San Diego Mayor Headed To Treatment After Harassment Claims
ROBERT SIEGEL, HOST:
From NPR News this is ALL THINGS CONSIDERED. I'm Robert Siegel. San Diego's mayor, Democrat Bob Filner, says he'll step away from his duties and go into two weeks of treatment next month. Numerous women have come forward with allegations of sexual harassment. Mayor Filner made the announcement earlier today.
MAYOR BOB FILNER: The behavior I have engaged in over many years is wrong. My failure to respect women and the intimidating contact I engage in at times is inexcusable. It has undermined what I have spent my whole professional life working on.
SIEGEL: The Democratic National Committee has called for Filner's resignation. Political reporter Sandhya Dirks at member station KPBS joins us now from San Diego. And Sandhya, what was the scene like when the mayor came out to make these remarks today?
SANDHYA DIRKS, BYLINE: It was very chaotic. As you might know, this has been a really big story locally and it's beginning to get a lot of attention nationally. So there were reporters from all over the country. The room was crowded. The mayor came out. He said he would not take questions. He was going to just read from a statement, but technical difficulties took over. The audio feed completely cut out of everyone's audio feed. So then the mayor was sitting there kind of waiting for them to try to change the mics.
He was just standing there and, you know, reporters were trying to yell questions. He wasn't answering anything. It was this very surreal moment. He actually went back in a small room behind the podium while they switched out the microphone.
SIEGEL: Well, when he finally got to make the statement, what did he actually admit to doing?
DIRKS: He admitted to intimidating women and acting badly. And he said he couldn't put the blame on him being from a different generation. But he didn't admit to harassment and he did not give details. You know, he basically said, this is bad. I am sorry. I have sullied this office and, yet, didn't get specific.
SIEGEL: Well, the allegations have been floating around for a while, but the identities of seven women accusers have just come out this week. What do we know about them?
DIRKS: There's basically been a new woman every day this week. And what they're saying is they're kind of confirming these allegations that, as you say, were sort of swirling around anonymously. But they're basically saying there was unwanted touching, forced kisses. There's this thing that is being referred to as the Filner headlock, when the mayor sort of puts his arm around them when he tries to kiss them. It's just a kind of - it paints a picture, if these allegations are true, of a pattern of sexual intimidation and harassment of women.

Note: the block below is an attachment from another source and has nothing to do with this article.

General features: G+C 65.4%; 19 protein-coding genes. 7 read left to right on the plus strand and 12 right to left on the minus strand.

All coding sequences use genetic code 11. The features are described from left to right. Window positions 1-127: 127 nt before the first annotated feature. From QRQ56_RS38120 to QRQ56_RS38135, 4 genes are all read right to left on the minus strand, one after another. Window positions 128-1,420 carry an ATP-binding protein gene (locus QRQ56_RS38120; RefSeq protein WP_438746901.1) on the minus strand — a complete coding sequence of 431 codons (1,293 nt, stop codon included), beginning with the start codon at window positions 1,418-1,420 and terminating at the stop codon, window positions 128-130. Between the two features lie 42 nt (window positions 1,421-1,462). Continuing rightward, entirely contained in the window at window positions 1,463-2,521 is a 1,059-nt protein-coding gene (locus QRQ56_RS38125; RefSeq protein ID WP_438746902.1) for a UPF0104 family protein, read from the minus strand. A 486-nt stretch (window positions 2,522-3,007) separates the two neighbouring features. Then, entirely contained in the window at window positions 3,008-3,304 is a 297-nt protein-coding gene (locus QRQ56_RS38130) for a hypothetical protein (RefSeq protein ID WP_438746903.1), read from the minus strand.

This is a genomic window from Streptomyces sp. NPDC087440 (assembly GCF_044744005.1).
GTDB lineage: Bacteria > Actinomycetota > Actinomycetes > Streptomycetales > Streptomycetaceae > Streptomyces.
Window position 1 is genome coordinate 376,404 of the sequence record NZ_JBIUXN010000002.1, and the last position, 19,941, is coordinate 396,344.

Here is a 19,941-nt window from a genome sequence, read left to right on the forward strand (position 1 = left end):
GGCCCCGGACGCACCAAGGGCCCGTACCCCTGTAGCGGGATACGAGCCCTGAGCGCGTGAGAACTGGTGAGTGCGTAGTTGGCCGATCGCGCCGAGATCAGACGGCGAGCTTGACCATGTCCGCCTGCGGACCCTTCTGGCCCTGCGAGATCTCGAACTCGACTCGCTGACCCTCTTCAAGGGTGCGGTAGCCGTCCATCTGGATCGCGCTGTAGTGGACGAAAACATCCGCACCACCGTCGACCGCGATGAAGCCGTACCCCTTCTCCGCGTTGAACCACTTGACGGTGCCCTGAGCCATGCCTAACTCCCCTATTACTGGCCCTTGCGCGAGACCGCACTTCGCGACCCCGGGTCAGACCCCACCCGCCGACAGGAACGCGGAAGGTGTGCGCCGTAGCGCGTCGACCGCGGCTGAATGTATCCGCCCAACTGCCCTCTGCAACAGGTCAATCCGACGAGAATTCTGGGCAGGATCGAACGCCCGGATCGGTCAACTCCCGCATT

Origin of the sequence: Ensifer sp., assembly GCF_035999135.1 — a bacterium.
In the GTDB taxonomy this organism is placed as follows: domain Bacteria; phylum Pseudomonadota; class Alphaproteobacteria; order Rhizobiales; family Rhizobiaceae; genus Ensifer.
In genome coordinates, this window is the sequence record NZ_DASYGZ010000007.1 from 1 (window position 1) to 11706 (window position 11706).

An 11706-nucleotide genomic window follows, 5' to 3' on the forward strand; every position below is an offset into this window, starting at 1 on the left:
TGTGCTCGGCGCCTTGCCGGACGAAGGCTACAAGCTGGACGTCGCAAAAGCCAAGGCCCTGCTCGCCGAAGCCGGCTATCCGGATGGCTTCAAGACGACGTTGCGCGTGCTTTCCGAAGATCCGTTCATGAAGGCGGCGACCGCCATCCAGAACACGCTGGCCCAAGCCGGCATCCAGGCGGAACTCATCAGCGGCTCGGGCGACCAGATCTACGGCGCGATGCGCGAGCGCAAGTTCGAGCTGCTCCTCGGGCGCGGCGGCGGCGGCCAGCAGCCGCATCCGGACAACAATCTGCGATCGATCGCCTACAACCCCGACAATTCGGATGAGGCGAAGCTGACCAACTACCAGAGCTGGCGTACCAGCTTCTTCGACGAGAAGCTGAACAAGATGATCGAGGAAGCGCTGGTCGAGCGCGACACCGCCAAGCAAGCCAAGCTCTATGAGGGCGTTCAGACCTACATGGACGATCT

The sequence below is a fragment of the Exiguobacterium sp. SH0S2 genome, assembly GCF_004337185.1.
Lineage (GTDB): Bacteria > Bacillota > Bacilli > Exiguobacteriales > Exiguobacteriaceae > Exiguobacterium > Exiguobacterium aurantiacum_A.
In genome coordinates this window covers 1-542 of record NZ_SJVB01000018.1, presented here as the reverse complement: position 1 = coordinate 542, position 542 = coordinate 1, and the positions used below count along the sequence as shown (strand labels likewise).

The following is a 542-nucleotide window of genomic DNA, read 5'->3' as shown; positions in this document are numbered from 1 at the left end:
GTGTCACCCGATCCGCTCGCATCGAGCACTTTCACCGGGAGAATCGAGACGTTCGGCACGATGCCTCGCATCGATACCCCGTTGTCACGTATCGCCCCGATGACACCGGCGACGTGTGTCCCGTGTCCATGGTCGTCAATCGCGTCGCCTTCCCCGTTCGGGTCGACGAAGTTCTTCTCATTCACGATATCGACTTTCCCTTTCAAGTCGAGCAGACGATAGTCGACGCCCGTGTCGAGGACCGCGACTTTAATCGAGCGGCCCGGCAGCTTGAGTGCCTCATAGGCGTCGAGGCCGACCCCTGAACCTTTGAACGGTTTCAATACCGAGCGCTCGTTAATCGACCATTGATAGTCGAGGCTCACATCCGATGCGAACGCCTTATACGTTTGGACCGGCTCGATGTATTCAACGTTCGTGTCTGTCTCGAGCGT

And these allegations go back a number of years to when Filner was a congressman. These women are different ages. They are prominent in local politics. There is a Navy rear admiral is one of them. There is a professor at San Diego State University is another - a dean, I'm sorry, a dean. So you're talking about people who are really part of the community, well known.
SIEGEL: So he is now going into treatment or will go into some kind of treatment for a couple of weeks. What do we know about that?
DIRKS: Well, he's going into rehab, two weeks of intensive therapy, on-site rehab he says. But he says he'll continue to be the mayor. He's not resigning. He says he'll be briefed daily in the mornings and the evenings. It's not totally clear at this point who will run the city afterward, you know, during these two weeks when he's in rehab. And afterwards he says he'll do outpatient therapy. And he says that, you know, he's looking to make a full recovery from this issue that he has.
SIEGEL: Well, since the DNC actually called upon him to resign, who would take over if he did resign as some point?
DIRKS: In a lot of ways, we don't know. That is the big question we are asking right now. He, you know, has lost a lot of support in his own party right now. Not only has the national Democrats asked him to resign but locally here, the San Diego County Democrats have also said the same thing. In addition, you have Nancy Pelosi, who was in Congress with him, you have Congresswoman Susan Davis, all saying he should resign.
And many of the people who have - the women who have come forward with these accusations, they are, in fact, Democrats. Many of them are people who worked to get him elected. I mean, it was a big deal when he was elected. San Diego has not had a Democratic mayor in 20 years. But now it seems to be all falling into chaos.
SIEGEL: Okay, Sandhya. Thank you very much for talking with us about it today.
DIRKS: Thank you.
SIEGEL: That's reporter Sandhya Dirks at member station KPBS, talking about the mayor of that city, Democrat Bob Filner.